Investing in electrification of the promenade tramway and extending it to the railway station would have been more easily practical now than at any time in the recent past or the foreseeable future.

It’s well outside the box of Manx political thinking, and that’s a shame.

Update:  I assumed when the tram-service closed in September 2014 that the new promenade scheme was fully planned and ready to begin, but it seems not:  http://www.isleofman.com/News/details/67197/trams-could-run-again-next-year.

Further update:  By December 2014 it was clear that the proposed promenade scheme hadn’t been thought through, and it was announced that the horse trams would run, after all, in 2015:  http://www.iomtoday.co.im/news/isle-of-man-news/work-on-douglas-prom-put-off-till-the-autumn-horse-trams-to-run-as-usual-1-7012023.

Yet another update:  In January 2016, after a series of metaphorical U-turns over the future of the horse-trams, Douglas Corporation caused a major row by announcing the immediate and permanent closure of the tramway:  https://www.facebook.com/douglaspromenade/posts/1499226487050596.

The Manx St Pancras

 

Railway Station, Douglas, Isle of Man:  entrance

Railway Station, Douglas, Isle of Man: entrance

Railway Station, Douglas, Isle of Man:  booking hall

Railway Station, Douglas, Isle of Man: booking hall

 Photos:  Matthew Binns

The Isle of Man Railway terminus station at Douglas is not what it once was.

Until it was drastically rationalised in 1979-80, the Manx capital’s station had the air of an important terminus, with two island platforms covered by iron canopies. The ironwork was removed, and one platform, the goods yard and a carriage shed were cleared to make way for a bus depot.

The grand headquarters building, built in Ruabon brick in 1887, survives as one of the finer Victorian buildings in Douglas.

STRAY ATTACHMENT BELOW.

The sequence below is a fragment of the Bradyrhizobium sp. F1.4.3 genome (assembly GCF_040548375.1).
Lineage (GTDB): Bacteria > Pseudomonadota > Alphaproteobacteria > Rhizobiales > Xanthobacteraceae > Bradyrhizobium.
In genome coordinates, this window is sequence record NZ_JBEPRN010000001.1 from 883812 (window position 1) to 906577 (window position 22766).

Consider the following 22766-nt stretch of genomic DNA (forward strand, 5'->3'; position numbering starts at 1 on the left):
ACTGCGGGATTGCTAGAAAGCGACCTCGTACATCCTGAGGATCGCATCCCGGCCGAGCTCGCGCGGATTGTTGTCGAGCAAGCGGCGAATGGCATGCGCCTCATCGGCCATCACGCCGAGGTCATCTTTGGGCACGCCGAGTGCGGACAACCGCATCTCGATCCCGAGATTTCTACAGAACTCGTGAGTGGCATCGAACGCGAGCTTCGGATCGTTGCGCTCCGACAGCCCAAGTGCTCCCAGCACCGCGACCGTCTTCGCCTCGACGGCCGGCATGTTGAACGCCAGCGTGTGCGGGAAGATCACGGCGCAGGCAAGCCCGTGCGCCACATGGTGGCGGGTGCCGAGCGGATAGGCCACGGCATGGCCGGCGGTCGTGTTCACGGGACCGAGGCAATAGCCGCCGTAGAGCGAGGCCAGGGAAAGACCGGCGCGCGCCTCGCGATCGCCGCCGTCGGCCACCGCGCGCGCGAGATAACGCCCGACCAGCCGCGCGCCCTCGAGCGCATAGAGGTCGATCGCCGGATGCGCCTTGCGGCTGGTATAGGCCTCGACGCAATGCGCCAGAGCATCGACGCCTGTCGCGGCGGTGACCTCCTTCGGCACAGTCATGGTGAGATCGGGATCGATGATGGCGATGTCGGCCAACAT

Its Manx architect James Cowle also designed in Douglas the Tynwald Legislative Building (1894), the Victoria Road Prison (1891, demolished 2013), and elsewhere on the island the Onchan Methodist Church (1868), the spectacular Gothic house Crogga at Santon (1878), St Thomas’ Chapel at King William’s College (1878), St Catherine’s Church, Port Erin (1880) and the Ward Library, Peel (1907).

A proposal to redevelop the station, ostensibly “to make the building commercially viable to ensure its future preservation”, has produced a chorus of protest from Manx people [http://www.iomtoday.co.im/news/business/it-s-all-change-for-victorian-station-1-6781032#comments-area], but it hasn’t yet caught the attention of people in the UK who admire Victorian buildings and love the Isle of Man.

The proposal talks of removing floors, ceilings and partitions, and inserting a mezzanine to accommodate an enlarged restaurant and a retail outlet, and to provide a glazed ‘al fresco dining area’.

The 1984 entry in the Manx Protected Buildings Register offers almost no protection to this building, which “is not felt to be a good example of such a Victorian structure”.

Actually, in terms of its magnificence and its significance in transport history, this is the St Pancras of the Isle of Man.

(I call to mind, whenever I visit the real St Pancras, that at one point in the 1960s that magnificent station was within ten days of demolition. After the train-shed and the hotel were listed Grade I in 1967, over thirty years elapsed before anyone found a way of making St Pancras pay its way.)